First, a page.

Did Hollywood Weaken "The Vow"?
Jim DalyCrosswalk blog for Jim Daly of Focus on the Family
- 2012 Feb 16
The Vow,starring Rachel McAdams and Channing Tatum, was the number one film at the box office this past weekend, pulling in a remarkable $41 million. The romantic drama was billed as the ultimate "chick flick" with a lot of suspense rolled in for good measure.
The story revolves around a young couple who fall in love, marry and shortly thereafter, encounter the ultimate test in their relationship. The young wife is gravely injured in a car accident. Not only does she lose her memory and not remember ever being married, but she reverts back to being 18 years old. Then she was in love with another guy, who happens to be available again.
The plot makes for an interesting story with plenty of twists and turns, made even more remarkable by the fact that the movie is based on a true story.
In the movie, the characters, Paige and Leo, wind up getting a divorce after the accident, although by the end of the film, it's suggested they've eventually gotten back together again and, presumably, have remarried.
It was a Christian couple from New Mexico, Kim and Krickitt Carpenter, whose real life story inspired the film. A car accident robbed Krickitt of 18 months of memories just ten weeks into their marriage, including any memory of Kim.
At the time, the young husband, though devastated, was resolute in his commitment to help his bride.
"This isn't my wife," he said. "My wife is in this body, trapped and trying to get out."
He was also candid. "I honestly didn't think our marriage would work," he said, but he wouldn't give up trying to help her fall in love with him all over again.
"I made a vow before God," he explains,” 'until death do you part.'"
Unlike in the movie, the Carpenters didn't divorce. And unlike in the film, there were no other love interests to contend with. Instead, they gutted out a grueling process - and kept their sacred vows.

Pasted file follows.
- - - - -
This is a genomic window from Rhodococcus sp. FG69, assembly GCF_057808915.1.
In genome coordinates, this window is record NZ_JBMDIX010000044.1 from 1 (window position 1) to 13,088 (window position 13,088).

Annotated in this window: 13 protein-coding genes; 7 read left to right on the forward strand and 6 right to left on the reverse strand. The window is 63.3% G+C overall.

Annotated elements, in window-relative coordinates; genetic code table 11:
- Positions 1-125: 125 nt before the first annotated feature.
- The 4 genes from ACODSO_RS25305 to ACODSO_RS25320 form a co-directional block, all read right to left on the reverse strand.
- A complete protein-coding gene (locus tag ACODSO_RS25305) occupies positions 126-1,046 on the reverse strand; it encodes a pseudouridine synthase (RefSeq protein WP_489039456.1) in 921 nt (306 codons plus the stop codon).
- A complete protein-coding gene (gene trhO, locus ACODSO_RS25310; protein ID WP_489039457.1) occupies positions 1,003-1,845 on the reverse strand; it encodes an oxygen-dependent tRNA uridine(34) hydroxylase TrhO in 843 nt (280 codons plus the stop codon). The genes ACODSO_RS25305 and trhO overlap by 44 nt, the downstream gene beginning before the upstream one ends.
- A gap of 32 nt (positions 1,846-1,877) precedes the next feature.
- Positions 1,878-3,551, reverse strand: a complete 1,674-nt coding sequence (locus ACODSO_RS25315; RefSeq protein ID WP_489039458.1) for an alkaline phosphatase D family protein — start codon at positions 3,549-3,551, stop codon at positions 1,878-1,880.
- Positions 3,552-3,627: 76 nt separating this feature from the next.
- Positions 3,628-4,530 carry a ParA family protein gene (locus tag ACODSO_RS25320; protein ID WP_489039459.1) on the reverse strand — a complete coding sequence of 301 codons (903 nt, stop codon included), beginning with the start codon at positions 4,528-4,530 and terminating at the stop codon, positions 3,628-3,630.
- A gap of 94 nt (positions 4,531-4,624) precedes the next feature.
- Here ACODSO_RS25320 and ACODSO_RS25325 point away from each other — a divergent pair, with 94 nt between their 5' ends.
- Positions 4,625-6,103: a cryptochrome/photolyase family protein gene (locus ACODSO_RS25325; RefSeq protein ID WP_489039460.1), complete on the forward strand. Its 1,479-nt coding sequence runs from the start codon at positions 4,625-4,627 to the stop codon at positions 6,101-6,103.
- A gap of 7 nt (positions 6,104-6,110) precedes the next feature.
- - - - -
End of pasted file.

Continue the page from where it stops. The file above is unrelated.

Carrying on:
If you ask me, that's more beautiful - and more dramatic - than the Hollywood version of this film.
Since Monday on our radio broadcast, we've been talking with Dr. Tim and Kathy Keller of Redeemer Presbyterian Church in New York City about their new book, The Meaning of Marriage. At the very core of the book’s message is this matter of ironclad commitment within matrimony. Marriage is about making and keeping the vow - no matter what tragedy or discomfort may befall you.
I hope you'll click here to listen or download the three programs - all at no charge.
In the meantime, I'd appreciate hearing from you. Did you see the movie? How do you think you'd respond if your spouse forgot who you were?
It happens more than you might imagine, not usually in this manner, but frequently in the twilight of life as disease grabs hold of the mind. My friend, Jim Singleton, also a local pastor, is friends with the country singer Mark Brinkman. Mark penned a haunting but beautiful song a few years ago about the ravages of Alzheimer's. This is how he describes a sad scene that plays out all too many times in the world today.
I'll leave you with the lyrics:
She softly walked into his room, sat down and said "hello"
He said, "You look familiar, are you someone I should know?
There was a fleeting memory as you came in through the door."
She smiled and said, "My darling, you’re looking mighty fine.
In fact we’ve known each other since 1949."
They had a lifetime of memories but there’s nothing left to show.
When the mind and a body choose a different time to go.
She’s a stranger in his mind. The memories are gone,
but his heart’s still keeping time.
The cruelest fate for the loved ones left behind.
How can life be so unkind? She’s a stranger in his mind.
She tells him stories of the man he used to be.
All about their children and his loving family.
Every day they spend together is both a blessing and a curse
But she’s faithful to her wedding vows, for better or for worse.
Kneeling by his bedside the tears pour down like rain
She prays that tomorrow he’ll remember her name.
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